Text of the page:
• Consider work from home arrangements for employees in locations where the virus is spreading or if employees must transit through those areas

  • Employees who feel ill or who have flu-like, respiratory or other symptoms should consider self-quarantine and or stay at home instead of attending office or other functions

  • Weigh the risks of conducting large scale gatherings where the virus is located and the potential for attendees to transit through higher risk areas

  • Large scale gatherings should be avoided

  • Avoid contact with animals (alive or dead), animal markets, and products that come from animals (such as uncooked meat)

  • Wash hands frequently with soap and water; use an alcohol-based hand sanitizer if soap and water isn’t available

  • Older travelers and those with underlying health issues may be at higher risk and should speak to their healthcare provider before travel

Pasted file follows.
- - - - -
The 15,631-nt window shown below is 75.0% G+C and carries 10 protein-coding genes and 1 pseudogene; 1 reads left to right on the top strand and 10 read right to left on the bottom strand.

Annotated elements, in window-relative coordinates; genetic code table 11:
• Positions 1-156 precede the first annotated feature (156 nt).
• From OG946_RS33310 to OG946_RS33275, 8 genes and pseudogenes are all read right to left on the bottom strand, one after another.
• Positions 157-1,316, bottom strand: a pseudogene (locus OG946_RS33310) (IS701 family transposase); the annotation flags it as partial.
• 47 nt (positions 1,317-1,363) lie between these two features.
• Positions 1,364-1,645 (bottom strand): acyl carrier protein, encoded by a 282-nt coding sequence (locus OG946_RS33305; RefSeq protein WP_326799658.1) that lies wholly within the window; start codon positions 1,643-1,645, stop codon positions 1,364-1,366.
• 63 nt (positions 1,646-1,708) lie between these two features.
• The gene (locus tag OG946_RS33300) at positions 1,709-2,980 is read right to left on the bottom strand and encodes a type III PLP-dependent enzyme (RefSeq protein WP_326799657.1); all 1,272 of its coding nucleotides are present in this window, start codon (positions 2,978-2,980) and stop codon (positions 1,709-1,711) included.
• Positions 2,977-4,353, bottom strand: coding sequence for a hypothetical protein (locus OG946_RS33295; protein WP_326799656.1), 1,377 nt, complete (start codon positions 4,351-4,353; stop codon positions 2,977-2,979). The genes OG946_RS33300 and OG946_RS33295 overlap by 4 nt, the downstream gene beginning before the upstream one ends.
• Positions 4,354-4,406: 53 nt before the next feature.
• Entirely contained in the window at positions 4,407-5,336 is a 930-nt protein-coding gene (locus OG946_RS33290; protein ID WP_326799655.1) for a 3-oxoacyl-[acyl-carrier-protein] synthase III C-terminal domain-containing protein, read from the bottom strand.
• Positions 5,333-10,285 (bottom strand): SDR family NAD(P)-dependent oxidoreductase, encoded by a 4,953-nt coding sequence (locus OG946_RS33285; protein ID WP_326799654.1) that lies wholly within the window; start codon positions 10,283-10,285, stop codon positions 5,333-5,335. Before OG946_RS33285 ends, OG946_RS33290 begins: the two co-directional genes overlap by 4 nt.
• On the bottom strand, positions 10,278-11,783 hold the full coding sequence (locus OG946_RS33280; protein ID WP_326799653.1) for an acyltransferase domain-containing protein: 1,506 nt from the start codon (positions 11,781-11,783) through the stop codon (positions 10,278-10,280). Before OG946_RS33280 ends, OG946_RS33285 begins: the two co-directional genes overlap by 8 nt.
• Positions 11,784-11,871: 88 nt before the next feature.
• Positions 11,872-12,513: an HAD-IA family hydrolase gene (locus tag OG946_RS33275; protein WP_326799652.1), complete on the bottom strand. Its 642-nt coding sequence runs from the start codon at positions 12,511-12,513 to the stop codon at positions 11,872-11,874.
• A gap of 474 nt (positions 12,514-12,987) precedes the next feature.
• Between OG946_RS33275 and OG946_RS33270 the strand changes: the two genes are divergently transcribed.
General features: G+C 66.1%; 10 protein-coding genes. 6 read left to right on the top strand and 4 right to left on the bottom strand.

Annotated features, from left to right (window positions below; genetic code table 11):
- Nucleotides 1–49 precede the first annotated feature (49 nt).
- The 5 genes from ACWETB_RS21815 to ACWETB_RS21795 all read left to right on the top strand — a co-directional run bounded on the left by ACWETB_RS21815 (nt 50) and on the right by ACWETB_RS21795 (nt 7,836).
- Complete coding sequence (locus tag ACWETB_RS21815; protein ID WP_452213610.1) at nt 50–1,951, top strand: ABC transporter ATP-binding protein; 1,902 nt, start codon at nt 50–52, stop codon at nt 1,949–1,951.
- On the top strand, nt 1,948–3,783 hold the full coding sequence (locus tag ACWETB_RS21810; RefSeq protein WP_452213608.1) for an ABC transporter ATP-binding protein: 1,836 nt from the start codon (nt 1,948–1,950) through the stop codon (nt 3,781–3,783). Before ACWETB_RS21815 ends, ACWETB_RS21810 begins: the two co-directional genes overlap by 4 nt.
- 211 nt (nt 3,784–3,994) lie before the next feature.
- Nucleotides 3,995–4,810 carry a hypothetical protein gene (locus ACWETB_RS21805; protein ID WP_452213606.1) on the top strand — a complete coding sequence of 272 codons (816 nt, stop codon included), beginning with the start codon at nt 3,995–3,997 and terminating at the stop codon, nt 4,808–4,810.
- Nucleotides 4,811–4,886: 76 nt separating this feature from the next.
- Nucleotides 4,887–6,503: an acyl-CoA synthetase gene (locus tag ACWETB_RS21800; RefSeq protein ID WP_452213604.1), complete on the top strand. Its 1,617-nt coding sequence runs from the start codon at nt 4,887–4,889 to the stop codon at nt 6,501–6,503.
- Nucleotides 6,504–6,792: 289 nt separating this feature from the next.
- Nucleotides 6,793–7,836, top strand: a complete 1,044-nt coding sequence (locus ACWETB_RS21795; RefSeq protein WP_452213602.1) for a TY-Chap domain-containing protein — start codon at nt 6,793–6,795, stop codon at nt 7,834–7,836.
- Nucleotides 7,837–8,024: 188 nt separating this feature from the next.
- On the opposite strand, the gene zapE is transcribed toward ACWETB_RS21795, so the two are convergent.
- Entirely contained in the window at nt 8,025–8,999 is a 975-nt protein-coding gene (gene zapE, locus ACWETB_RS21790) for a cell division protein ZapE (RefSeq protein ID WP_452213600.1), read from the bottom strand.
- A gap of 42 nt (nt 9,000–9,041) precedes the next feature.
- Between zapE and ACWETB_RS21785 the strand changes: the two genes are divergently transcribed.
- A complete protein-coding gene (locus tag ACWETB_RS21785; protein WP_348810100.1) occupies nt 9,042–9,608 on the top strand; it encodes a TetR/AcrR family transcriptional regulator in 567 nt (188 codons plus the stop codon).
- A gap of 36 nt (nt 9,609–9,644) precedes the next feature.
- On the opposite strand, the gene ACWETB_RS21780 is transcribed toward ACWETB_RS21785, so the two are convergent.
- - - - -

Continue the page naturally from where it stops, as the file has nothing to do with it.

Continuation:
• Avoid exposure to those presenting the above symptoms

  • Avoid populated areas and gatherings if you feel ill (if at all possible)

  • Allow extra time for temperature screening at airports worldwide

  • Enroll in a Safe Traveler Program to receive warnings from your preferred embassy

  • Seek medical care immediately if you experience symptoms and have recently traveled to the infected areas; notify your healthcare provider of your recent travel

  • Confirm travel schedule is not impacted by the coronavirus (including quarantines, which may be individually-imposed, visit/visa restrictions, entry/exit requirements and restrictions, etc.)

  • Ensure the validity of all visas prior to travel as this could be subject to restrictions and changes

Affected Travelers and others:

All travelers have the potential for exposure

DISCLAIMER and Hold Harmless

Disclaimer: LSDS™ gathers information from multiple sources and offers insight and perspective to travelers. Sources cannot be validated for accuracy in every instance. Travelers assume all risk associated with their travel and are responsible for the decisions associated with travel and for their own safety. Users of this reference document agree, to hold harmless LSDS™ (LLC) its employees and clients associated with any risk or injury incurred during travel.